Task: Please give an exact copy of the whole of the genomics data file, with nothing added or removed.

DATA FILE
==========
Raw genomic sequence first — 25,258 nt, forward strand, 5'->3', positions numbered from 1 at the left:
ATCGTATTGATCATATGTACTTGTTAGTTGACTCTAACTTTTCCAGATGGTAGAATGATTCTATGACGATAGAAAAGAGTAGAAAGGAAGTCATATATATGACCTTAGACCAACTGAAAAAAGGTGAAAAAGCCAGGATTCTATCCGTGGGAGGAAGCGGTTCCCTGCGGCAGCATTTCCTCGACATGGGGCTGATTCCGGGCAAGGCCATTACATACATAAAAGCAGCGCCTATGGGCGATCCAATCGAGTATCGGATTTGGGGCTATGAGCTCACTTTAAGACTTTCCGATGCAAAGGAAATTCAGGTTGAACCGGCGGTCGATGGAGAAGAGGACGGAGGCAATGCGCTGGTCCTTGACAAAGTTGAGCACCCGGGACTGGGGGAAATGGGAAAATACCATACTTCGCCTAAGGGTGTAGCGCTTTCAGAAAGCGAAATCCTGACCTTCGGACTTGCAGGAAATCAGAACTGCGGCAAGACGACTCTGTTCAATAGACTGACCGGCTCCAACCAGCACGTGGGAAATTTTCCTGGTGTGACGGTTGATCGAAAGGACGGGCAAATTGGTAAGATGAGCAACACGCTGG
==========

Raw genomic sequence first — 25,258 nt, forward strand, 5'->3', positions numbered from 1 at the left:
ATCGTATTGATCATATGTACTTGTTAGTTGACTCTAACTTTTCCAGATGGTAGAATGATTCTATGACGATAGAAAAGAGTAGAAAGGAAGTCATATATATGACCTTAGACCAACTGAAAAAAGGTGAAAAAGCCAGGATTCTATCCGTGGGAGGAAGCGGTTCCCTGCGGCAGCATTTCCTCGACATGGGGCTGATTCCGGGCAAGGCCATTACATACATAAAAGCAGCGCCTATGGGCGATCCAATCGAGTATCGGATTTGGGGCTATGAGCTCACTTTAAGACTTTCCGATGCAAAGGAAATTCAGGTTGAACCGGCGGTCGATGGAGAAGAGGACGGAGGCAATGCGCTGGTCCTTGACAAAGTTGAGCACCCGGGACTGGGGGAAATGGGAAAATACCATACTTCGCCTAAGGGTGTAGCGCTTTCAGAAAGCGAAATCCTGACCTTCGGACTTGCAGGAAATCAGAACTGCGGCAAGACGACTCTGTTCAATAGACTGACCGGCTCCAACCAGCACGTGGGAAATTTTCCTGGTGTGACGGTTGATCGAAAGGACGGGCAAATTGGTAAGATGAGCAACACGCTGG